Divorce Advice for the Do-It-Yourselfer

Divorce Advice for the Do-It-Yourselfer

 

Where do you turn to for divorce advice when you’re doing it yourself?

In the United Kingdom, legal professionals may be either solicitors or barristers. Solicitors provide legal advice and support to their clients. They prepare paperwork and negotiate matters for their clients. While some may represent their clients in court, for more complex matters, they usually request a barrister to appear on their client’s behalf. Thus, a barrister becomes involved in a case once hired by the solicitor when advocacy before the court is necessary.

While we do not have the same system in the United States, we can learn from the practices of others.

As many as 60% of the folks getting divorced in this country represent themselves pro se; they do not retain an attorney. But by doing so, they may be setting themselves up for failure. Divorces involve legal issues that should not be addressed lightly. Even the most amicable of divorces require the filing of a lawsuit in court. Without proper legal guidance, a divorce do-it-yourselfer can make costly and time-consuming mistakes. Like what?

divorce adviceThe do-it-yourselfer may fail to allege in his petition the appropriate legal grounds for divorce in his state. He may be ignorant of important jurisdiction and venue requirements. He may fail to prove up the appropriate residency requirements. The do-it-yourselfer may waive important rights he has to assets and support because he does not fully understand those rights. His proposed parenting plan may delay proceedings because it is not specific enough. If he hasn’t calculated child support pursuant to his state’s statute, that also can delay a final judgment of divorce.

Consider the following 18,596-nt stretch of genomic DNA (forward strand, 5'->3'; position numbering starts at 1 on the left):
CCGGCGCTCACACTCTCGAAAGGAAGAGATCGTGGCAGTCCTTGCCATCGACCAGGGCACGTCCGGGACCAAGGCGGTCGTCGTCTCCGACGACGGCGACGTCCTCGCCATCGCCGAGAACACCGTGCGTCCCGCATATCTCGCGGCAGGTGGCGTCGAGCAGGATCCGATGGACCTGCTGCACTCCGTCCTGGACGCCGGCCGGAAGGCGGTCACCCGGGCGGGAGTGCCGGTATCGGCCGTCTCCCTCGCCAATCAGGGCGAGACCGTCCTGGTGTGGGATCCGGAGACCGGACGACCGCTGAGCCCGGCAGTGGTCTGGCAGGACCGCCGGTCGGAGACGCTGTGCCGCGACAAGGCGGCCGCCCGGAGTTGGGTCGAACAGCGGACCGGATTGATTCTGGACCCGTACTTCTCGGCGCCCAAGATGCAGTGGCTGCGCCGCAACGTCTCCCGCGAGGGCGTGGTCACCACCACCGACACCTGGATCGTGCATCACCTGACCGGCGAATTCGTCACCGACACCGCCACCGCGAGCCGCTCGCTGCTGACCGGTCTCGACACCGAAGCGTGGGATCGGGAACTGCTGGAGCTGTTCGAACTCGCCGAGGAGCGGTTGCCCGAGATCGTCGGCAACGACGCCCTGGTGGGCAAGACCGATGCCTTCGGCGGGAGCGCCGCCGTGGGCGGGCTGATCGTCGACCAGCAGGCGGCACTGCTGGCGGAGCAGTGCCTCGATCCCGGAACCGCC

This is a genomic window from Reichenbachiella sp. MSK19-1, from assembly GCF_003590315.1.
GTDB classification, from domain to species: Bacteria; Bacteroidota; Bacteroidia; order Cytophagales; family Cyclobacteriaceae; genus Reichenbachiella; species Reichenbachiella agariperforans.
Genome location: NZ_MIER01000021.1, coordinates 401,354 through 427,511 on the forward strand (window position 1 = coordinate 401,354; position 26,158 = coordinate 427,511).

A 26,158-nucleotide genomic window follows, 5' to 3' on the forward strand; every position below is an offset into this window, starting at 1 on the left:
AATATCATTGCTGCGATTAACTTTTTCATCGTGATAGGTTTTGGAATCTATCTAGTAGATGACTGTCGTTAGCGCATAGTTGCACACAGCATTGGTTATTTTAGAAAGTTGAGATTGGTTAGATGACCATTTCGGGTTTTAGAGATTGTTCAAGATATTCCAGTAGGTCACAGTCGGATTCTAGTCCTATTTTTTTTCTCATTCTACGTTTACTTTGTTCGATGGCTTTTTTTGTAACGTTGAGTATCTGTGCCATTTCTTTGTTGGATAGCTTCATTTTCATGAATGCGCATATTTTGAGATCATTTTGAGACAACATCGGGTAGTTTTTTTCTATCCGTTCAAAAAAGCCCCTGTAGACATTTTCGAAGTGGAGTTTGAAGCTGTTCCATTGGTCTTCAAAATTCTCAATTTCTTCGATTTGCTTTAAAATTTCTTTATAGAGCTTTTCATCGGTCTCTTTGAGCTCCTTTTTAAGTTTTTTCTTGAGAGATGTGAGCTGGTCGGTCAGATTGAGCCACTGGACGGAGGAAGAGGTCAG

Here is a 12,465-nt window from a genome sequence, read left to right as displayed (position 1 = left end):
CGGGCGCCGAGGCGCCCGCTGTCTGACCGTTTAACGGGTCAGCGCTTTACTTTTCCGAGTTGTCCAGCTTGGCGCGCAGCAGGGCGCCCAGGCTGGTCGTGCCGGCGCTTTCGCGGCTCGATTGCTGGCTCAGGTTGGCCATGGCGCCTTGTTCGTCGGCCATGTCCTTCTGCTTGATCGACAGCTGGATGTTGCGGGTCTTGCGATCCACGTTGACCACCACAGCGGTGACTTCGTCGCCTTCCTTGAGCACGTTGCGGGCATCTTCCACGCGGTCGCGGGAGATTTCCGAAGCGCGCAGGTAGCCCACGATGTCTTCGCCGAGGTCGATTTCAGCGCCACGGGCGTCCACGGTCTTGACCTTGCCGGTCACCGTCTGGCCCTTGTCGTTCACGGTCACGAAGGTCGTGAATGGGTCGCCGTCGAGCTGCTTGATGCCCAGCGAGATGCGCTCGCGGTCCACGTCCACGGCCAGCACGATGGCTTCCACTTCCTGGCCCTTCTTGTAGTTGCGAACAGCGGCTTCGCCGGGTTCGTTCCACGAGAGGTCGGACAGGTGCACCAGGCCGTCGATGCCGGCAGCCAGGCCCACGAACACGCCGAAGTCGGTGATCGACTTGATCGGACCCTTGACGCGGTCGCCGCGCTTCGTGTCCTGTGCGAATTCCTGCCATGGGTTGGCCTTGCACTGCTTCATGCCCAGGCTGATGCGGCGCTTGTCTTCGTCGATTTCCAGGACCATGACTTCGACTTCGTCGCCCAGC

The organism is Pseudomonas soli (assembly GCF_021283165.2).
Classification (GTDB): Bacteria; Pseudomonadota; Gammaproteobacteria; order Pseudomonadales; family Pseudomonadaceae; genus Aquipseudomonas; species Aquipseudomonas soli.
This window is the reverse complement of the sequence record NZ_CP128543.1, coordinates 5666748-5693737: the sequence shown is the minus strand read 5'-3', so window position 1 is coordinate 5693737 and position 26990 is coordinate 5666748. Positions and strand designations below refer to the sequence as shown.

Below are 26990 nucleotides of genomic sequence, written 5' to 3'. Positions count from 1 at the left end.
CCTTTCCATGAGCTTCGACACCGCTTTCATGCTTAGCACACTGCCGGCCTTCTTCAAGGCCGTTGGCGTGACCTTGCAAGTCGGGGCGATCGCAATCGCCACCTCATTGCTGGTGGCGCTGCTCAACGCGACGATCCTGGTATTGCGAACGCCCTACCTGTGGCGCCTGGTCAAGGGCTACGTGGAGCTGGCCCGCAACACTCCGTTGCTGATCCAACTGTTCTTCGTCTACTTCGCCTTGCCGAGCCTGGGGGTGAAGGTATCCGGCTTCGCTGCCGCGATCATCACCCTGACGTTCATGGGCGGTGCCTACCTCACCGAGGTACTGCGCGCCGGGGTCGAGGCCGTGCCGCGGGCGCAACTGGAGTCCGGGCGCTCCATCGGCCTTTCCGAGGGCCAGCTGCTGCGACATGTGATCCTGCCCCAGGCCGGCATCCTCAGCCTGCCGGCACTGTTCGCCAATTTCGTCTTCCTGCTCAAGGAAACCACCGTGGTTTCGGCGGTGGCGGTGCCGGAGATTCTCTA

And if the spouses have not addressed the distribution of all their assets and liabilities, the do-it-yourselfer may become embroiled in post-judgment litigation that could have been avoided. Expensive post-judgment litigation because now he will finally go to see the lawyer he should have consulted in the first place and because fixing the mistake is always more expensive than not making it in the first place.

If you are considering handling your divorce pro se, here’s some divorce advice: Learn from the relationship between barristers and solicitors in the United Kingdom. While you may not need a lawyer to litigate your case in court, you should at least confer with one to ensure that you have addressed all of the important issues in your divorce documents. Consider hiring a solicitor-type attorney to advise you throughout your process as you handle as much as possible on your own. (At Open Palm Law, we call that relationship “unbundled services.”) Many of these attorneys will even allow you to pay them as you go, rather than requiring an expensive upfront and sometimes non-refundable retainer fee.

divorce advice for the courthouse

As you require divorce advice, you’ll have this attorney on hand to ensure that you are on the correct path. If your divorce becomes more complex than you anticipated, which often happens, that attorney can take over at any time. Even if that attorney is not a litigator, like a solicitor in the UK model, he can refer you to a trusted litigator, if one becomes necessary.

At the very least, if you are a do-it-yourselfer divorcer, spend a little extra money to have an attorney review your final divorce documents before you file them with the court and obtain that final judgment of dissolution of marriage. Even if you did a perfect job on your paperwork, your money will not be wasted. You will have the peace of mind of knowing that your divorce will be granted timely and that you are not likely to have any costly post-judgment issues.

Getting legal divorce advice isn’t the same as reading articles online; you need an attorney to help you make sound decisions that will eventually allow for peace of mind.

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